Evan Kipnis, PhD candidate in geology and geophysics, is not drawn to the traditional academic path. He is increasingly interested in empowering people from outside science fields to understand and apply research findings.
“Science only empowers society when it is understood by individuals in a variety of positions within society, and then Kipnis stated. “Can we broaden the scope of our community so that the information we share and what we learn from one another includes more than just scientists?”
Kipnis’ PhD work is the impetus for these concerns. He is researching the changing Bonneville Salt Flats with Dr. Brenda Bowen and the rest of the Bowen Research Group. The briny Bonneville Salt Flats (BSF) are becoming fresher and less dense. The research group’s NSF grant explores where the salt has gone and what factors are causing it to disappear.
The disintegrating salt flats have been heavily covered by local media, for good reason. Though the BSF is a dynamic geologic system that is constantly in flux, many Utahns are economically and culturally invested in the salt flats as they have existed in recent time.
“Our work has a number of stakeholder communities who are strongly advocating for certain courses of action,” Kipnis explained.
These stakeholders include the racing community, which requires a certain depth of salt crust to hold their annual races. There is a mining company that extracts minerals from the BSF to create potash, an element of the agricultural fertilizers used to feed the planet. Meanwhile, the Bureau of Land Management is mandated to protect the area for multiple uses, and is seeking information to make informed policy decisions.
Each of these groups has a strong investment in the status of the salt flats’ crust. What’s happening on top is inextricable from what is going on below – in the shallow aquifer just beneath the crust. Kipnis’ current charge is to explore how the briny aquifer is in contact with, and connected to the crust, and what kind of equilibrium is established between them. Through decades of geochemical data from wells drilled into the crust, spotty mining records, and large climate datasets, Kipnis hopes to understand not only what the equilibrium is, but also what is driving its change over time.
“It’s possible that [the freshening of the aquifer] is a climate-driven signal. It’s possible that this is the natural evolution of this dynamic geologic setting. It’s possible that human activities are causing damages.” Kipnis continued, “In an ideal world, I’ll be able to dissect what the stronger process controls are on that shallow brine.”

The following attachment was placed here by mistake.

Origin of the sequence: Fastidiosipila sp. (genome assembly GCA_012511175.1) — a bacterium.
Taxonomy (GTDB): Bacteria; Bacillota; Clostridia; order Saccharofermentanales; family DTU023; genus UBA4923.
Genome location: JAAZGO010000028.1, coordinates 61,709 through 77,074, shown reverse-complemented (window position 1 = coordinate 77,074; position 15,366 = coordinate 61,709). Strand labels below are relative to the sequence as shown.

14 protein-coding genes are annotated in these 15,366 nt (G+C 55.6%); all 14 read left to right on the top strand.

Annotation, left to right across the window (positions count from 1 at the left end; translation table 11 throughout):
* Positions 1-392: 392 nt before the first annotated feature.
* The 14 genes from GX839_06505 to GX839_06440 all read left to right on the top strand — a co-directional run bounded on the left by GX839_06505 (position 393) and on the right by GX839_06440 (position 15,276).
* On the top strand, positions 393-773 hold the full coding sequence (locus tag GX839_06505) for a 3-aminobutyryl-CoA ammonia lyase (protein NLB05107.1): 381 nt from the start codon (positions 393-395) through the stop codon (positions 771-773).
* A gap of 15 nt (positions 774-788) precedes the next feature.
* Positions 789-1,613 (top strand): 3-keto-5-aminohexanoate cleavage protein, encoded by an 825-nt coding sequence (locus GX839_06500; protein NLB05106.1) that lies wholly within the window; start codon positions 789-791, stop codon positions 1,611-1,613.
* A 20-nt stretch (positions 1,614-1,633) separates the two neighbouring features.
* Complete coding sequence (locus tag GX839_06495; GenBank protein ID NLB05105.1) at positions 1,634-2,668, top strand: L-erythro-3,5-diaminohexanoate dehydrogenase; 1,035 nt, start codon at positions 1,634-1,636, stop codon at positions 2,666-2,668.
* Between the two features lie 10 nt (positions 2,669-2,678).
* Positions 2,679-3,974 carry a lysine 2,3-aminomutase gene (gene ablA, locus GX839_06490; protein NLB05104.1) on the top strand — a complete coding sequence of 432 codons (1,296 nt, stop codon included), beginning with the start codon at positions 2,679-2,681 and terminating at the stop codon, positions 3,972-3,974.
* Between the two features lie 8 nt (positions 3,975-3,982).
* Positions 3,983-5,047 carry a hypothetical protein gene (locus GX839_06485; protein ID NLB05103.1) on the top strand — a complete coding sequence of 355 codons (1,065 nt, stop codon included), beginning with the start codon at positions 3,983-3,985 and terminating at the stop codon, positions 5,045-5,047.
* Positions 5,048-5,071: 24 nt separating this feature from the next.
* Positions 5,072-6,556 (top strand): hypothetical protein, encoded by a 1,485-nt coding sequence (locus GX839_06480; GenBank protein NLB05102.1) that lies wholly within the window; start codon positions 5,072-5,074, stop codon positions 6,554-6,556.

While Kipnis loves to “sit behind my computer looking at my data,” he’s increasingly concerned about how he, and other scientists, can effectively disseminate their research.
“We can do incredible research, but if we communicate it poorly, either it doesn’t get used or it could potentially cause harm,” Kipnis commented.
Through participating with the Global Change and Sustainability Center, Kipnis is doing just that. In addition to his PhD, Kipnis is pursuing the Interdisciplinary Graduate Certificate in Sustainability, a joint initiative between the GCSC, the Sustainability Office, and the Graduate School. He’s found the certificate to be the perfect compliment to his rigorous disciplinary research.
“The certificate is an opportunity for me to engage in some activities and skills that I wouldn’t normally; communication with broad audiences, understanding of the science/policy interface, and collaboration with graduate students from other disciplines,” Kipnis stated. “The certificate allows me an opportunity to interact with people outside of my own field, and take coursework that wouldn’t normally be part of a physical science PhD.”
Kipnis has also been a regular attendee of the GCSC Seminar Series while at the University of Utah. He credits the certificate and the seminar series with broadening his views, causing him “to confront perspectives and expertise far outside of my own field.”
He’s applying this broad perspective in a national setting, as the student representative for the American Geophysical Union’s Hydrology section. Participating in the recent national conference solidified Kipnis’ desire to be part of a new wave of scientific interpretation and communication for wider audiences – a critical topic that the American Geophysical Union hopes to address in the future.
He concluded, “Once we have information on a topic, I think it’s important that we advocate for decisions to be made using that knowledge.”